Demetre Daskalakis, MD

If you do a Google image search for “Dr. Demetre Daskalakis,” the first pic that appears is a sexy shot of the Columbia- and Harvard-educated doc in a suit with an unbuttoned shirt that exposes his muscled chest and a kinky leather harness. One could be forgiven for thinking the image is from a hookup app profile rather than a portrait of one of the most important physicians in the country: the director of the Division of HIV/AIDS Prevention for the Centers for Disease Control and Prevention. The sex-positive, openly gay, tattooed doctor has been working on behalf of the health of the LGBTQ community for years, starting with his work in New York City, which included attending sex parties and events to test for HIV and promote awareness. Last year, when monkeypox began its ugly spread in our communities, Daskalakis was called on to put his expertise as a medical professional and leader in the LGBTQ community to work as a member of the White House Monkeypox National Response Team. We couldn’t think of a better man to help us manage this newest outbreak than this super smart, compassionate, sexy, fabulous doctor.


Don Quixote in Newark (Documentary Film)

The impact of illness has always been more acute in poor minority populations and most heartbreaking among the youth of those populations. In the early days of HIV, when many medical professionals shied away from the mysterious illness, James Oleske, MD, a young immunologist and infectious disease specialist in Newark stepped up. Directed by Joseph Dorman, this film tells the story of Oleske and his work in the early 1980s. Before the virus even had a name, he noticed that babies were suffering from the mysterious illness that at the time was being seen only in gay men and IV drug users. Medical specialists and even his mentor thought Oleske’s discovery was medically impossible, but the independent doctor refused to back down. He was the first to discover HIV in children, which rendered him a leader in combating the virus in children around the world. The film premiered on PBS and is available for streaming on Amazon Prime.


Tub Talks With Damon L. Jacobs

Licensed family therapist, national PrEP and harm reduction champion and sex-positive HIV advocate Damon L. Jacobs launched this series of interviews on YouTube last year. What makes these videos extra exciting is that the mental health professional and his guests shed their clothing and conduct their conversations while sharing a bubble bath. Because all of them are naked, they are also more vulnerable and have real and honest conversations about everything, including sex, love, connection, HIV, gender and more. Jacobs has interviewed major players in the HIV community, sex workers and friends, and the conversations are frank, funny and smart—not to mention a little titillating.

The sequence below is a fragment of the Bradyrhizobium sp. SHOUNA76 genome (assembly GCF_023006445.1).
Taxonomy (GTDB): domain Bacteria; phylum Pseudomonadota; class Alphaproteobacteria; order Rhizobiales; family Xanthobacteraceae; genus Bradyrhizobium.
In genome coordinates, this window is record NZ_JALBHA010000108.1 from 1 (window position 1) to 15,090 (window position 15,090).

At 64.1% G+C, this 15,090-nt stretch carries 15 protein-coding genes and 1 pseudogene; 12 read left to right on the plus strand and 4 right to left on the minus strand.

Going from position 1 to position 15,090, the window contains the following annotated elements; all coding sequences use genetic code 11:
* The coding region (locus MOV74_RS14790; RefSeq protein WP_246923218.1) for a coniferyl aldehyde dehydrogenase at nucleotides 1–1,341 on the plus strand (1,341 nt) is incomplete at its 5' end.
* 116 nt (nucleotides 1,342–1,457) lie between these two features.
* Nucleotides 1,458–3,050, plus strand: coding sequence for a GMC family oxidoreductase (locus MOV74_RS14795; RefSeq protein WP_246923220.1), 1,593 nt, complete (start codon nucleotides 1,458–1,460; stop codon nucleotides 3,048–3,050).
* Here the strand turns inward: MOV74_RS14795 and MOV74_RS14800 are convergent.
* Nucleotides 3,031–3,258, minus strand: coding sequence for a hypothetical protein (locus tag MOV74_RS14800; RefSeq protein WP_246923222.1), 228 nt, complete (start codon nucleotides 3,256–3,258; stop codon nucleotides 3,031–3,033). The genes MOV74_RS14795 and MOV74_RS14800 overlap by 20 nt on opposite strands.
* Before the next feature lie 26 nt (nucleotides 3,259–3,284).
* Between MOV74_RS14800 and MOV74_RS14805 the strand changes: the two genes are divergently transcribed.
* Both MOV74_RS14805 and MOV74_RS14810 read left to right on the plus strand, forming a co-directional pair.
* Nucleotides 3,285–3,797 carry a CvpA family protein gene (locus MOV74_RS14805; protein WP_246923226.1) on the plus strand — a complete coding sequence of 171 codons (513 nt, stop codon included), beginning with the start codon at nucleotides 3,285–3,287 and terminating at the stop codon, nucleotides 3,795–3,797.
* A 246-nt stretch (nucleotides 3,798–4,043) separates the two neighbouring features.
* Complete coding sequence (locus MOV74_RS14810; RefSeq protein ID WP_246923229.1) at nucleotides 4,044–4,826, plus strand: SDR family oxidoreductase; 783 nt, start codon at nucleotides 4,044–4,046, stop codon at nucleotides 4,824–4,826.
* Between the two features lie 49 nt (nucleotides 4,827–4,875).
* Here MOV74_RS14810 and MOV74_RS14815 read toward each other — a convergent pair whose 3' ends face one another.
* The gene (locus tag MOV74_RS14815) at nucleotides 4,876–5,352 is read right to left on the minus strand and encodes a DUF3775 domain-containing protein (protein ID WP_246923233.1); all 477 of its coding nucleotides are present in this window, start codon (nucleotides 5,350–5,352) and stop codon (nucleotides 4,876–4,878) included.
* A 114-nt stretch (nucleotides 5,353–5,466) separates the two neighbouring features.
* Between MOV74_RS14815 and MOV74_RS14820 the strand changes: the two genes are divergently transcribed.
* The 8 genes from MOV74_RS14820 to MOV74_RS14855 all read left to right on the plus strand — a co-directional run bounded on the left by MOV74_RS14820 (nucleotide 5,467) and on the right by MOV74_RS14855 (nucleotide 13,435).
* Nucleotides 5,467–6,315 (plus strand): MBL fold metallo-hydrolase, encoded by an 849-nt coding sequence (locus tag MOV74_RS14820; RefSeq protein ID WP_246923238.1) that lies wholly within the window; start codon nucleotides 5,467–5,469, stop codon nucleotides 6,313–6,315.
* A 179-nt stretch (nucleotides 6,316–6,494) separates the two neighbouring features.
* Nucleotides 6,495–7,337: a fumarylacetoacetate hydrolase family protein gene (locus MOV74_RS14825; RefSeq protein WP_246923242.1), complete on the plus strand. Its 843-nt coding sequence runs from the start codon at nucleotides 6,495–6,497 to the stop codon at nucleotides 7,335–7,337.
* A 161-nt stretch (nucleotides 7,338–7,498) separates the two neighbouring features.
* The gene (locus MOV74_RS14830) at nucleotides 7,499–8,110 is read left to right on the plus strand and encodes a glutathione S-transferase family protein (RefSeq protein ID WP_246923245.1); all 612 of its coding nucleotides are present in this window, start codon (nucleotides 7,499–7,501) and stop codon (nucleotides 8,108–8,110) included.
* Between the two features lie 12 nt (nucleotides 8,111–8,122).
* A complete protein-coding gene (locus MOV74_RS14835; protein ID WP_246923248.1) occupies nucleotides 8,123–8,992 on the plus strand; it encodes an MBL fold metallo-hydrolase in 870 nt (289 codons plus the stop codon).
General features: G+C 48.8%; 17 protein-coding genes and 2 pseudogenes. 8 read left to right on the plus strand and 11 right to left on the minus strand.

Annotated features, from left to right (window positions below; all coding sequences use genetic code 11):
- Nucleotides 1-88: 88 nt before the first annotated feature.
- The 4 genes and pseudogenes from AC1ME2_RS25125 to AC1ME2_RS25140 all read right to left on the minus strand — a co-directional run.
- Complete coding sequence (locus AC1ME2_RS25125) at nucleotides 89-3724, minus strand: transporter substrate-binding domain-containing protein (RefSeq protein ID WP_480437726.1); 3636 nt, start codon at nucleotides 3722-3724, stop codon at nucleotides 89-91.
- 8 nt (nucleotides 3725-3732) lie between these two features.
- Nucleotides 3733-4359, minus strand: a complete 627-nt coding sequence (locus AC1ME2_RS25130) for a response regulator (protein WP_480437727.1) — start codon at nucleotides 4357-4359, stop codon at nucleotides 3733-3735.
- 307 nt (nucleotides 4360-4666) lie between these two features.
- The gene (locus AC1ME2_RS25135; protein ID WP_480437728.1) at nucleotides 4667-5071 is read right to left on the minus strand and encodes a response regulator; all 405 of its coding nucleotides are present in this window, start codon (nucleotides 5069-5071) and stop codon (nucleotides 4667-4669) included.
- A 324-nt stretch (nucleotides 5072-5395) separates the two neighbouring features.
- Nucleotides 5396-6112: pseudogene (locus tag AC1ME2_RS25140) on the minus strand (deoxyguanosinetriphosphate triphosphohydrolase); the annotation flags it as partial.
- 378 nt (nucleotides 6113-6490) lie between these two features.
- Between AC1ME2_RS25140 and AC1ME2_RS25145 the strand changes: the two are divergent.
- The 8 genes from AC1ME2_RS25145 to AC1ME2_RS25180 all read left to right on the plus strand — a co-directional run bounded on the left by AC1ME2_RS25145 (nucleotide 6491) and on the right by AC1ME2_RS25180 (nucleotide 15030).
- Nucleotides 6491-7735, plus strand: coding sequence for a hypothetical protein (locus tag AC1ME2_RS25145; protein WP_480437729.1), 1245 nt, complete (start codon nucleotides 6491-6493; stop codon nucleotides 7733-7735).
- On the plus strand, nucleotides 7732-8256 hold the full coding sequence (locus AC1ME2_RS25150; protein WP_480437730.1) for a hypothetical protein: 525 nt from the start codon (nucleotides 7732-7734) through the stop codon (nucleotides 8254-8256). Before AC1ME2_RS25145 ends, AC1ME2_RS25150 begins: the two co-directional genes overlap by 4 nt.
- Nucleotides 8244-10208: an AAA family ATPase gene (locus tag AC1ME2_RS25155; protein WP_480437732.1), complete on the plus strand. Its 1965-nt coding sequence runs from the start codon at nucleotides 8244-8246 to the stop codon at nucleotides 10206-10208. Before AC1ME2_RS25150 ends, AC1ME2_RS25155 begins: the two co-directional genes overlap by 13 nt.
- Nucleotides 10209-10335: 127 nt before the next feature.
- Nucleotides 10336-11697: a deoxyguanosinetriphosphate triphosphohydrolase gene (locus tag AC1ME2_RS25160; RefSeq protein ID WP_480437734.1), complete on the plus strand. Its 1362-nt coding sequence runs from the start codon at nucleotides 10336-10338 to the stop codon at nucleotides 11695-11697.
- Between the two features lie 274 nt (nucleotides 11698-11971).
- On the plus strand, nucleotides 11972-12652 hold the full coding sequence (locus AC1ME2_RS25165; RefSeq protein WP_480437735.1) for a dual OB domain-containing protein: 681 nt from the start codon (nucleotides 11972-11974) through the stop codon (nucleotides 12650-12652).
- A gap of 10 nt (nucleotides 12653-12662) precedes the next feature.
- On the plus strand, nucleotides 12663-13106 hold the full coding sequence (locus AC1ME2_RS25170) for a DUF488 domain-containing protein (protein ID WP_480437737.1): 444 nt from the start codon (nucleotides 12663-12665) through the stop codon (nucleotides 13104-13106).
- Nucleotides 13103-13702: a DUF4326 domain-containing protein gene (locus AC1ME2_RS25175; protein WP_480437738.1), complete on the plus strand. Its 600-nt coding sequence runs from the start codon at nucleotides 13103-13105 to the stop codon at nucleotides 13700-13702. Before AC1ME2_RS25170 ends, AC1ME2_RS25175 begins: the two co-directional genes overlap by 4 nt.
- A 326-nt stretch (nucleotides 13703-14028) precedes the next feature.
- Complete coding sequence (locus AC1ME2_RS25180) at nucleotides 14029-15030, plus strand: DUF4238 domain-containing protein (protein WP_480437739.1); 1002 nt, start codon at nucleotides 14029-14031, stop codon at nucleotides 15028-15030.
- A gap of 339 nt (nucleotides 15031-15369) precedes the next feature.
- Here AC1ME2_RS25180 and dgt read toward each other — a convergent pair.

The Viral Underclass: The Human Toll When Inequality and Disease Collide by Steven W. Thrasher

Groundbreaking LGBTQ scholar, social critic and journalist Steven W. Thrasher, PhD, has spent his career studying HIV criminalization and how the virus has been policed in marginalized communities. This vital and potent book explores how viruses can expose the vast inequalities in our society, something we witnessed all too recently during the COVID-19 pandemic. Friends, activists and teachers shared their heartbreaking stories of navigating the coronavirus, HIV and other viruses with Thrasher, uncovering the devastating effects of privilege. The Viral Underclass is a powerful book that helps us to understand more fully the differences that determine who receives care when society is facing the deadly effects of a mysterious virus.


HIV Criminalization

Acquiring a virus should not be a crime, but 35 states still have laws on the books that criminalize HIV. These laws were implemented during the early days of the AIDS epidemic, designed to discourage high-risk behavior and promote safer sex options. They were also written at a time when little was known about HIV and there were no treatments available. In the current age of PrEP, PEP and the fact that people living with HIV on successful treatment have zero risk of transmitting the virus (Undetectable Equals Untransmittable!), the only reason laws criminalizing people living with HIV exist is to promote fear and stigma. They must be abolished.

Congratulations to the winners!